"Two mates of mine came home from the (footy) tribunal and they saw a stag standing outside the pub, in the middle of the road," he said.

"There was an excavator working across from the old butcher shop that was in the main street, and there was a stag there in the middle of the day watching the excavator working," he said, of another occasion.

"They're definitely breeding up, and they're spreading, they're going into new areas," he said.

Robyn Edwards from Trust for Nature said deer were damaging rainforest in East Gippsland and white box woodland in higher country. "They get their antlers and rub on the trees and ringbark them. And if that's kept up then the tree will eventually die. That's what happens with the yellow wood and the mutton wood," she said.

"They're increasing, our observation seems to indicate that they are increasing in numbers," she said.

Col Brumley, Victorian president of the Australian Deer Association, said the wild deer population was not known. "What we probably need with the deer in Victoria, and probably Australia-wide, is a proper scientific study of the numbers," he said.

"The Sambar are right throughout the bush, throughout the mountains. Any bush area north of the Princes Highway and even south of it now, and east of the Hume – all that bush right through the mountains – has got Sambar in it. Any given gully, provided there's feed, there's deer there," he said.

Mr Brumley said deer hunters did a good job at removing deer from the forest, and were happy to help landowners who were having trouble with deer. "Where they're a problem they need to be dealt with. But we see them as a great resource and a benefit to the society and the bush," he said.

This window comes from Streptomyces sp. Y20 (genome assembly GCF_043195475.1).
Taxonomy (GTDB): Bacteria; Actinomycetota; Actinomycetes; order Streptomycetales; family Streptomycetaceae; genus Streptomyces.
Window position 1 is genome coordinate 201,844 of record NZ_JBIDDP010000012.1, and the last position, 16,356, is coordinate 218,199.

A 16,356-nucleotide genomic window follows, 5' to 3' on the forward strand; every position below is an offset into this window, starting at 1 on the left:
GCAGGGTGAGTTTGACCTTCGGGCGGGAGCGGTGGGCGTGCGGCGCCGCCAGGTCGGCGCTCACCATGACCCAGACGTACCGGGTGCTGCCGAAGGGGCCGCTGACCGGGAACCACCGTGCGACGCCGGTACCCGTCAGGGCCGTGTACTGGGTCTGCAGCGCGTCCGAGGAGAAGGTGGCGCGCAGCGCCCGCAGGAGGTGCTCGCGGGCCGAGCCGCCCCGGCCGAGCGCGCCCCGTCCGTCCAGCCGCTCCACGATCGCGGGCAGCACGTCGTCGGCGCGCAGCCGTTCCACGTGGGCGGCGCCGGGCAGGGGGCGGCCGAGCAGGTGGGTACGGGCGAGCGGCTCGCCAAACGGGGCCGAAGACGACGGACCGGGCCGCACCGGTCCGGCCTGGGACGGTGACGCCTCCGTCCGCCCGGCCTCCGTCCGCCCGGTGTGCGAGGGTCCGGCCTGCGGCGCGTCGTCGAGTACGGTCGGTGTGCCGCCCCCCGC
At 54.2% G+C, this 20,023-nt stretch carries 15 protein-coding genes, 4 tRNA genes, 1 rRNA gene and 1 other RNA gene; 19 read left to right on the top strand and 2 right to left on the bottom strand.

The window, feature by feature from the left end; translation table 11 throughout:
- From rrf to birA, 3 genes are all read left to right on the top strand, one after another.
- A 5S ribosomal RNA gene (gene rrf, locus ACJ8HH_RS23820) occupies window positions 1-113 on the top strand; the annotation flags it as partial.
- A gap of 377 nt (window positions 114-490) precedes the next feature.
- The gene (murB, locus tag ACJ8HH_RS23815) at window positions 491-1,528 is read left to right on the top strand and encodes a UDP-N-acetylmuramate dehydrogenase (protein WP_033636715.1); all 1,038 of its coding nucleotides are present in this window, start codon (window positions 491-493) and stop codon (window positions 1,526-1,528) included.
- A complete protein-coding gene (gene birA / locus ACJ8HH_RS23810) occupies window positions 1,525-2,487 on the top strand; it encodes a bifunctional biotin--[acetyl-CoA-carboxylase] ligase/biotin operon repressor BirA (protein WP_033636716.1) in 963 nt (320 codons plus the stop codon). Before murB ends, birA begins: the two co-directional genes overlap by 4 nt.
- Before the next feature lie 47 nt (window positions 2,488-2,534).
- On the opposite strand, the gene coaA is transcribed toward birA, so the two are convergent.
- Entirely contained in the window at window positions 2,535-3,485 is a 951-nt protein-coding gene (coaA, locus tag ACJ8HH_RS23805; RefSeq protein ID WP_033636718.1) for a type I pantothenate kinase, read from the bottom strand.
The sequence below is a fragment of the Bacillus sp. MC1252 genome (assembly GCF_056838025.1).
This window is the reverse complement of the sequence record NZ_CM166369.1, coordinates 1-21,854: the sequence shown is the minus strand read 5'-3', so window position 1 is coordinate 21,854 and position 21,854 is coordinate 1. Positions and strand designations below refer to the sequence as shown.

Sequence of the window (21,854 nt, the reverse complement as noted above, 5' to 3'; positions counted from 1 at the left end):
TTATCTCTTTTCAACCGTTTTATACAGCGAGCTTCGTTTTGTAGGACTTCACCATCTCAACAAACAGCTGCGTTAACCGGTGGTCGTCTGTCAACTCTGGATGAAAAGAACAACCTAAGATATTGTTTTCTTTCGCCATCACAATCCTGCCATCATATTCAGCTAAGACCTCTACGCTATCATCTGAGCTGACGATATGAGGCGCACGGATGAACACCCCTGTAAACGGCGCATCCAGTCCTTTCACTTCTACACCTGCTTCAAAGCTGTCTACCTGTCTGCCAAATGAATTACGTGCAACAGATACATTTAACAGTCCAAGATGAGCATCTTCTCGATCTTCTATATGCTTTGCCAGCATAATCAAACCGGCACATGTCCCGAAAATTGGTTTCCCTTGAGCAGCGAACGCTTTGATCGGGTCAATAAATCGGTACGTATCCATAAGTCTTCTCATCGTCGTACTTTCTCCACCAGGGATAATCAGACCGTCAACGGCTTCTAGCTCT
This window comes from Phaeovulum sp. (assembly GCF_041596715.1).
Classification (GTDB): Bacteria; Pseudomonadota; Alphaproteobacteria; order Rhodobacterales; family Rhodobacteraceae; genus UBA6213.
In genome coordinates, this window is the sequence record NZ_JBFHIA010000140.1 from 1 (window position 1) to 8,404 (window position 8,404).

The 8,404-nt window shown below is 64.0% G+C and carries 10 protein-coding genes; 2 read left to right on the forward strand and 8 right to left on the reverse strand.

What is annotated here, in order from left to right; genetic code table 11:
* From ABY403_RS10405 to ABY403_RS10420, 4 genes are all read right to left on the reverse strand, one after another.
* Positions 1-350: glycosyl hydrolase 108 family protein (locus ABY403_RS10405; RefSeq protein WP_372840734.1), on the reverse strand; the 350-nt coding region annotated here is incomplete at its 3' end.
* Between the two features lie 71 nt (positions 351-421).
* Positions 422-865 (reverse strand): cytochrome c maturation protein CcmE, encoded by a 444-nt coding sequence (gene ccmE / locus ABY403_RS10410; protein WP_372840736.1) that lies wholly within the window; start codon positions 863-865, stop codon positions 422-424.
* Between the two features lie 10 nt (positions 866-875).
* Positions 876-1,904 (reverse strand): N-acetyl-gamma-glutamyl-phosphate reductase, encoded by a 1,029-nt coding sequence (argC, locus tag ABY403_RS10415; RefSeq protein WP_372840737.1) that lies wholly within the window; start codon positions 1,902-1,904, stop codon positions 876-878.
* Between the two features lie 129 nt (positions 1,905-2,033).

Mr Brumley said deer were introduced to Victoria by the Acclimatisation Society of Victoria in the 1800s for hunting purposes.

For Mr Henderson the car crash was a frightening and expensive exercise. "I'm just lucky, when I hit him, that he stayed on the bullbar. If he flicked up over the bonnet I don't think it would have been a very pleasant story," he said. It could have in fact become a fatal accident, Mr Henderson believes.

"They're such a dangerous animal on the road. They're like hitting a fully grown cow," he said. "Ten years ago you never saw a deer, and now you can drive out and it's like seeing a kangaroo. They've definitely bred up a hell of a lot."

The collision, at dusk on a November evening last year, left the 50-year-old's vehicle, just four years old, a write-off. While the vehicle was covered by insurance, there was a substantial gap between the insurance payout and the cost of a replacement vehicle. "It was an expensive exercise," he said.

East Gippsland residents are not the only ones reporting crashes or near misses with deer. Such incidents are also happening in and near the Dandenongs, and in the Yarra Ranges. An adult Sambar deer can weigh as much as 350 kilograms.

The smash bent the chassis and damaged the front-end, bonnet, front doors and panels of the vehicle. It also caved in the radiator and busted numerous other parts.

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Sorry did i get it wrong..? Rankins Springs is still open..?!
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No doubt a few frosted Freddies out there who will wish they had taken a closer look at the AGC
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Matthew, I was wondering if you had followed up this story with the farmer after the whole